Habitats And Plant Communities

A drawing of the various habitats of the Everglades viewed from the side showing relative elevation
The Everglades is very low in elevation but even slight elevation changes can affect which habitats develop in an area. This graphic displays habitats by their general elevation in relation to the others. Click the image to learn more.

NPS Graphic

With the dedication of Everglades National Park in 1947, a new precedent was set in the growing conservation movement. For the first time in American history, a large tract of wilderness was permanently protected not for its scenic value, but for the benefit of the unique diversity of life it sustained.

The mosaic of habitats found within the Greater Everglades Ecosystem supports an assemblage of plant and animal species found nowhere else on the planet. While nine distinct habitats have been identified, the landscape remains dynamic. Ecosystems remain in a constant state of flux, subject to the effects of abiotic and biotic factors, like fire, invasive species, water, storms, and climate change.

Select A Habitat To Learn More

  • A view of the understory in a lush, green wooded area.
    Hardwood Hammock

    Dominated by broad-leaf trees, hardwood hammocks have the highest elevation in the Everglades, remaining dry in all but the wettest years.

  • Looking into the open canopy of a pine forest. The tall, slender trees look like green q-tips.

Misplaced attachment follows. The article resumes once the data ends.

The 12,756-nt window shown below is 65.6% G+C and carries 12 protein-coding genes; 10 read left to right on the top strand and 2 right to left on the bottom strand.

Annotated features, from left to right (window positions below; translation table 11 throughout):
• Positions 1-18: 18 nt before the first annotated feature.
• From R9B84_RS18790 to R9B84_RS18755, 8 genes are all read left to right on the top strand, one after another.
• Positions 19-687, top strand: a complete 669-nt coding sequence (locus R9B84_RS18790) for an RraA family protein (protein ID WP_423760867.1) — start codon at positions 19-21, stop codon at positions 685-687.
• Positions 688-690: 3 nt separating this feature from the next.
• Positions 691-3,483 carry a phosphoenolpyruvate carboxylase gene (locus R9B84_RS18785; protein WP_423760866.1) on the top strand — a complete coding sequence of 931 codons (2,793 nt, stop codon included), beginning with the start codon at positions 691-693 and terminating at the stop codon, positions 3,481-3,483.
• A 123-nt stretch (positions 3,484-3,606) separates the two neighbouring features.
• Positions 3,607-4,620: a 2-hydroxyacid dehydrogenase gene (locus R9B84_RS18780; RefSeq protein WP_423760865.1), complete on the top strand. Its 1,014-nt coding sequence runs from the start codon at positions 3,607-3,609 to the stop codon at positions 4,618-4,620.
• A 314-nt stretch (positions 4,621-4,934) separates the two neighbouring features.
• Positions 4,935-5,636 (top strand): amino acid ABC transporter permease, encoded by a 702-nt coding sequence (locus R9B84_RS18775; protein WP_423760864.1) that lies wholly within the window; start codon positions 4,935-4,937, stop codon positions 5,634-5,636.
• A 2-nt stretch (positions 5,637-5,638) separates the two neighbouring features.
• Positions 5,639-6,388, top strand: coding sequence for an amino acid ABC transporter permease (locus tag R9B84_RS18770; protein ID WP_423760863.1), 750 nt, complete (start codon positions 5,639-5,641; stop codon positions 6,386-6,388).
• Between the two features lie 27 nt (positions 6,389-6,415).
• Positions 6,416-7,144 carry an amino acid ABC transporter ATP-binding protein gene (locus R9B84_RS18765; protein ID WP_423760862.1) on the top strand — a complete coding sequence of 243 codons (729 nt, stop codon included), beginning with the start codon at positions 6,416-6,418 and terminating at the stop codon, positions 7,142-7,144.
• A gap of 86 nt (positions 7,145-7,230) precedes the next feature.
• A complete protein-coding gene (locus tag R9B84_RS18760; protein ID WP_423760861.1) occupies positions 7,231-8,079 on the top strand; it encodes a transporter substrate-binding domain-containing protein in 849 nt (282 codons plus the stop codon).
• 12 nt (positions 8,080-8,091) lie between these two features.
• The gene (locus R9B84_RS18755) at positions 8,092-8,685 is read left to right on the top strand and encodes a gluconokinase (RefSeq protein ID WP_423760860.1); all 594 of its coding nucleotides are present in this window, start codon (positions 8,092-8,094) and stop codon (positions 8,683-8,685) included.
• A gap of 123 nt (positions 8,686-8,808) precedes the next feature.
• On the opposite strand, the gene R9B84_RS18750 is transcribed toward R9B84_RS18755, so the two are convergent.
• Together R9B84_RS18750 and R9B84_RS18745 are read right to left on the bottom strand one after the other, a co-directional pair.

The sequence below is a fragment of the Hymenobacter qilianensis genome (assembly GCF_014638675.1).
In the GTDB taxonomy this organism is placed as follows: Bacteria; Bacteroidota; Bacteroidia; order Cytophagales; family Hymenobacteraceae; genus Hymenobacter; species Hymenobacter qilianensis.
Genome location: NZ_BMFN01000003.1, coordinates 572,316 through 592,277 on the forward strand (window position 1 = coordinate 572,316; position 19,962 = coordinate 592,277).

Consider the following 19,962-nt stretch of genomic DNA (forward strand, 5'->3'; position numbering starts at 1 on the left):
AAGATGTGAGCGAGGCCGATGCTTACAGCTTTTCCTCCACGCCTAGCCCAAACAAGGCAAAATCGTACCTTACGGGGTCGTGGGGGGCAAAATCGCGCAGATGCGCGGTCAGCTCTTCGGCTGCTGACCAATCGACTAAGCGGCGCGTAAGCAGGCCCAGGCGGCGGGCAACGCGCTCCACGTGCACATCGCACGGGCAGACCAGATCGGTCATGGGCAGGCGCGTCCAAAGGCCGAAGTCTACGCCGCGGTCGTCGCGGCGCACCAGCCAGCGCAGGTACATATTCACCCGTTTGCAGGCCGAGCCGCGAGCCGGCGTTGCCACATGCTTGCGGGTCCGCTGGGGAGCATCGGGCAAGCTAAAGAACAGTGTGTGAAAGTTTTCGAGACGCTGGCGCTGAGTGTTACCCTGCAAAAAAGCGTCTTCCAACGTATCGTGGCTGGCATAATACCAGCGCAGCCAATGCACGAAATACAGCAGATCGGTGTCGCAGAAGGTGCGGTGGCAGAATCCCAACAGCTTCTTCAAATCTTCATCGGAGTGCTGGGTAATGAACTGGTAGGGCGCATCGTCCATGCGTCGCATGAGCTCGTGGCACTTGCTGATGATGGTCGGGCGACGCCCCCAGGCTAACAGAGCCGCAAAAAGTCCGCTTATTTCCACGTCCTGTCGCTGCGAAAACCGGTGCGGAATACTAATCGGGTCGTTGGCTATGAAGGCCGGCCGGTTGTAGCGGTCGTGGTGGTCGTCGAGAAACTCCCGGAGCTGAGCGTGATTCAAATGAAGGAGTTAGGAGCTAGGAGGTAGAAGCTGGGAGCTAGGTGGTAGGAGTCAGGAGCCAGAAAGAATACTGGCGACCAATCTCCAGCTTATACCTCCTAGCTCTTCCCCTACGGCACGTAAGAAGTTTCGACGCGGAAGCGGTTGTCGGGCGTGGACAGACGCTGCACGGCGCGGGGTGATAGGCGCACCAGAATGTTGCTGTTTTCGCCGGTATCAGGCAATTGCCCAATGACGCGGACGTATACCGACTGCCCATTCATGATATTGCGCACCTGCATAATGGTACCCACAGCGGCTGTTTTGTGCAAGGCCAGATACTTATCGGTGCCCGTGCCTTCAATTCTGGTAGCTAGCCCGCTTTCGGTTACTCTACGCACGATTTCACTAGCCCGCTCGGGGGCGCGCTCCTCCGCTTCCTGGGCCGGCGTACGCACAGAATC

One of the most endangered plant communities in the world, pine rocklands are a fire-dependent ecosystem found in a small area of the world.

  • Exposed scraggly pale rock with sparse vegetation growing in and around it.
    Freshwater Marl Prairie

    Marl prairies dominate the eastern side of the park. This plant community resembles freshwater sloughs, but it is drier and less vegetated.

  • A flooded plain with grass-like plants growing out of the water.
    Freshwater Slough

    Sloughs are “deep” sections of a wetland that are flooded periodically. In the Everglades, sloughs are the main channels for water flow.

  • A copse of trees with brown and green needles in standing water with a dark alligator in it.

    Cypress trees are characteristic wetland trees and are the base of more than one distinct Everglades plant community.

  • A verdant green, lush prairie with a line of trees in the distance.
    Coastal Lowland

    Coastal lowlands are characterized by rugged plant communities that can tolerate the harsh growing conditions found there.

  • The front of an orange kayak heads into a tunnel of trees growing out of the water on spindly roots.

    The Everglades has the largest continuous mangrove ecosystem in the western hemisphere. Mangroves are incredibly important to our coasts.

  • A n expanse of green seagrass with wide, short blades underwater
    Marine And Estuarine

    Many think of the Everglades as a freshwater wetland, but more than one third of the park is comprised of marine and estuarine ecosystems.

Last updated: April 7, 2021

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